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The Collegian

The Student News Site of Tarrant County College

The Collegian

The Student News Site of Tarrant County College

The Collegian

Race, politics explored in online lecture

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The Collegian logo

By Veronica Rosas/reporter

In a live lecture from Birmingham, England, Kehinde Andrews, Birmingham City University’s professor of black studies, delivered the “Emory Douglas Black History Month Lecture,” and stated his book, Black to Blackaddressed what it’s like to be black around the world.

The lecture was streamed online so TCC students could hear Andrews from their homes or anywhere they had access to the internet.

Andrews began the lecture by mentioning Emory Douglas, the primary artist for the Black Panther political party. Douglas’ art was politically purposeful and effective, Andrews said. Andrews set Douglas’ work apart from modern day political art.

“Art without politics is not enough,” he said.

Andrews said the word “revolution” has lost its meaning because of how loosely it gets used. Beyonce’s Super Bowl performance was not revolutionary as others had suggested it was, Andrew said.

Beyonce’s outfit may have made a reference to the Black Panthers, but it was a glorified, sexualized version of their attire, he said, adding that her performance actually disempowers women.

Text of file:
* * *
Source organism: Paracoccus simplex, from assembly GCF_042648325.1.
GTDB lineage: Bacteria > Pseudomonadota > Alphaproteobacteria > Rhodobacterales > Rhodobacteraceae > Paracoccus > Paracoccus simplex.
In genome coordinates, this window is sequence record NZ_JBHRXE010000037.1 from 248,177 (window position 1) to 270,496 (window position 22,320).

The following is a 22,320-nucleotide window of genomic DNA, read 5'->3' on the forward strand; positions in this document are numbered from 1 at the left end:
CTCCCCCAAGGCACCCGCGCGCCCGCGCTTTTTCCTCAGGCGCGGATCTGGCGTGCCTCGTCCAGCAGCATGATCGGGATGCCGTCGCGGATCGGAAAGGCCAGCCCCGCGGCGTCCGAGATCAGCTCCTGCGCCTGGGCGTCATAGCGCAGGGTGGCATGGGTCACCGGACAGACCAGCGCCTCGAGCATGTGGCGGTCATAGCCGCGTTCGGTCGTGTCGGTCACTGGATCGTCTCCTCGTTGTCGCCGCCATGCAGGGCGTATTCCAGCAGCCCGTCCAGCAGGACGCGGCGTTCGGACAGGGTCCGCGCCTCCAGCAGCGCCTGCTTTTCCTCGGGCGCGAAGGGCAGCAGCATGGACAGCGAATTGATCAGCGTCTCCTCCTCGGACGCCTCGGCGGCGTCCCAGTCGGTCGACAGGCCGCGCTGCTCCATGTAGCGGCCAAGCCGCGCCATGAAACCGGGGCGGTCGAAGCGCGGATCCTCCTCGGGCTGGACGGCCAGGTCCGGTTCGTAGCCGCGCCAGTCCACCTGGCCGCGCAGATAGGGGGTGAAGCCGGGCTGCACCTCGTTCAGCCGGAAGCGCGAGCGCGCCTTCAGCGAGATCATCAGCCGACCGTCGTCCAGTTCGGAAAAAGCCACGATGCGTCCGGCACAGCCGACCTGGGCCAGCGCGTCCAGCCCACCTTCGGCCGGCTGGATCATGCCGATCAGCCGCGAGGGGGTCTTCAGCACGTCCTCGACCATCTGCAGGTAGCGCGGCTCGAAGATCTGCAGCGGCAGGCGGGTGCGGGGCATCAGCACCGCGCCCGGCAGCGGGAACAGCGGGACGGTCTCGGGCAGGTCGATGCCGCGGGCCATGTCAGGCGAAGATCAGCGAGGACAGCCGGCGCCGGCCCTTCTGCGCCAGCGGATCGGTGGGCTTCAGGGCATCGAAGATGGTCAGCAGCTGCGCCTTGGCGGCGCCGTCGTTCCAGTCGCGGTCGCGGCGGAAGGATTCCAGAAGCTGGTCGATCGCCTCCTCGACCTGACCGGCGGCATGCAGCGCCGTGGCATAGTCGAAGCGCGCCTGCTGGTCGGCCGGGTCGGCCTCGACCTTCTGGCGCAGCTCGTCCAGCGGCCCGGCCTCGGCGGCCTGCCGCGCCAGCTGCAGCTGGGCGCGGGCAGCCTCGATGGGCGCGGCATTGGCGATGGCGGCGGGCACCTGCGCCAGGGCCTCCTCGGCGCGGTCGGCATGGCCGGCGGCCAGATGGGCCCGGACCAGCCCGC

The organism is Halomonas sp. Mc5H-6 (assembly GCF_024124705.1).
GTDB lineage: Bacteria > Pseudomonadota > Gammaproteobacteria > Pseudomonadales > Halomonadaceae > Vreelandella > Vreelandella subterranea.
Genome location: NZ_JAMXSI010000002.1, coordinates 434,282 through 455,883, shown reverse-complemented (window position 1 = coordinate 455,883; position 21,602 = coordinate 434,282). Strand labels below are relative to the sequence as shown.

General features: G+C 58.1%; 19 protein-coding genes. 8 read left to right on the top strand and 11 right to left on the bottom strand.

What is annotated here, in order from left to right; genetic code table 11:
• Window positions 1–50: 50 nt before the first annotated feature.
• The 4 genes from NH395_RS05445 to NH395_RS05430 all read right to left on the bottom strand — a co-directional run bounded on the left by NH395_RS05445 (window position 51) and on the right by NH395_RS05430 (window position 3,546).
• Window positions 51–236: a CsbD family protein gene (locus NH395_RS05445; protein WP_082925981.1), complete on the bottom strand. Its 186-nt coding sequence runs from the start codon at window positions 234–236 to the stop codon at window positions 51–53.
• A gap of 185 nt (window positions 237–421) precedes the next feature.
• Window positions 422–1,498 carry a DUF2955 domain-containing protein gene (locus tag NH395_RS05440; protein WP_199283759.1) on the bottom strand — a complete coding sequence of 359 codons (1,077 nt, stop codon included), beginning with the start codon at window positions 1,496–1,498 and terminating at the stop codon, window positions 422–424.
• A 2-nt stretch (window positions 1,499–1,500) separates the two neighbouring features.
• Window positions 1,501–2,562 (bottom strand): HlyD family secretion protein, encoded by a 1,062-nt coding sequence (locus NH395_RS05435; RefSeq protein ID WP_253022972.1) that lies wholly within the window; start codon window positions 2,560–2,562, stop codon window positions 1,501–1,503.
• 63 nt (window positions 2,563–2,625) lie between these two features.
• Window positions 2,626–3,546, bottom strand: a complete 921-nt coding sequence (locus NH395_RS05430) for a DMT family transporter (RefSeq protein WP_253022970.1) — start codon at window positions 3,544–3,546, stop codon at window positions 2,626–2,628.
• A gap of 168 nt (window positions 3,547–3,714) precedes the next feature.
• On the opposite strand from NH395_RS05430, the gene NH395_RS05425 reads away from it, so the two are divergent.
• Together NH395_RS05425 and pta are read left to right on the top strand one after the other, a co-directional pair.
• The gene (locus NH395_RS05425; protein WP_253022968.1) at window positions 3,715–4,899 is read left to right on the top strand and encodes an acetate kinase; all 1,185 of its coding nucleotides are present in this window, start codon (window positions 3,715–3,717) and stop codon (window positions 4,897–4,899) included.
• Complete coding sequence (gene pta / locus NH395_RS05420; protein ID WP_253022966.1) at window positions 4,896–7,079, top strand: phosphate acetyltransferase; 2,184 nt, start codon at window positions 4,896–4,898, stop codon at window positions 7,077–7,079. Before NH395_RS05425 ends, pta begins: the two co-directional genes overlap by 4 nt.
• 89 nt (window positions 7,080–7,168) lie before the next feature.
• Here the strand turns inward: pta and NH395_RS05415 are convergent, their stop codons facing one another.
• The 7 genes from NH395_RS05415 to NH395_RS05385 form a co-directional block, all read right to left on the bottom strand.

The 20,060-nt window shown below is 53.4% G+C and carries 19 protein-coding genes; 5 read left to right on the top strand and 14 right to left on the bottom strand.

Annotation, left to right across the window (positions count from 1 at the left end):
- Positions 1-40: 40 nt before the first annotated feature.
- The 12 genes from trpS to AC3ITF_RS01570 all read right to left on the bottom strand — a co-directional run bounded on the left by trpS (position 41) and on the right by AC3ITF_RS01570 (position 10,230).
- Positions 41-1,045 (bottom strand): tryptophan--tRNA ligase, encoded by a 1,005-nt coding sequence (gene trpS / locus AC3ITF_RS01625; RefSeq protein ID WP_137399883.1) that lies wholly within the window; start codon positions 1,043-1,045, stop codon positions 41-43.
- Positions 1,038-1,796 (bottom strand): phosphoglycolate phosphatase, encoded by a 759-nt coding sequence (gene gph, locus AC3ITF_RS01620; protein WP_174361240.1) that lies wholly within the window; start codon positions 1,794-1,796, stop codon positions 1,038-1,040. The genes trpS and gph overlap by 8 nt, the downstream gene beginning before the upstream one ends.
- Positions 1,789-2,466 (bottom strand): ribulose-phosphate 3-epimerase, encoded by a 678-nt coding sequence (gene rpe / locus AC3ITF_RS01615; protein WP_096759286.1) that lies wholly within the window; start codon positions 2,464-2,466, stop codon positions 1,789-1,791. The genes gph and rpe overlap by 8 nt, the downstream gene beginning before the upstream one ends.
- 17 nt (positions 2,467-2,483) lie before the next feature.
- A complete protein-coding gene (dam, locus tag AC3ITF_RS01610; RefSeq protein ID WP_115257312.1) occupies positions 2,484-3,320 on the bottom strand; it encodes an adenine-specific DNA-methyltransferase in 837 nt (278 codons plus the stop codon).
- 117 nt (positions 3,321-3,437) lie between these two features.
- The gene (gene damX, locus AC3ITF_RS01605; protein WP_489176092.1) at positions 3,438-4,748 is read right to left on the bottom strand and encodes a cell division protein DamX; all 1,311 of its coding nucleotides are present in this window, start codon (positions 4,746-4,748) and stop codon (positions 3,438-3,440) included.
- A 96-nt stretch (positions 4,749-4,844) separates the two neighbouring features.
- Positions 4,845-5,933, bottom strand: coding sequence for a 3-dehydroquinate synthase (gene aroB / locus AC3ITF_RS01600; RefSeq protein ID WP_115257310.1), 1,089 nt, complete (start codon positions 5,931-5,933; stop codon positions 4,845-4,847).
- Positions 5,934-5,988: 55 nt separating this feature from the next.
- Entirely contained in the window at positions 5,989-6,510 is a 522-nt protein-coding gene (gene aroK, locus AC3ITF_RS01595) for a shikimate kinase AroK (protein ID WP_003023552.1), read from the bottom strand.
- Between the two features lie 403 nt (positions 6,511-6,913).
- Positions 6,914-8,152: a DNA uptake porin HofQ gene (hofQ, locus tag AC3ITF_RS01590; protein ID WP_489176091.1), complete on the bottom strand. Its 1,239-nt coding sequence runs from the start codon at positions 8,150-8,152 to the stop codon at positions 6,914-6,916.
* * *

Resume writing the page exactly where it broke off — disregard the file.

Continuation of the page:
“Cultural is crucial, but it is not revolution,” Andrews said.

Black radicalism has been given a bad reputation by being associated with violence and anti-white sentiment, Andrews said.

The system appears to be broken, and there is “racism is the system,” Andrew said. Having black police officers, teachers or even a black president isn’t a victory but a way for the system to give everyone just enough to hope, he said.

The lecture itself is a “real transatlantic conversation of this issue/topic,” said Anthony Squires, the lecturer’s organizer. He added it wasn’t necessary to be black to be interested in Andrews’ book, and anyone could take something from the lecture.

A question-answer period between Birmingham and TCC students followed the lecture.

“How can non-blacks be allies without speaking for (blacks)?” an online, anonymous student asked.

“If you’re not white, you’re black,” Andrews responded, adding that ultimately the answer was to speak with blacks and not for them.

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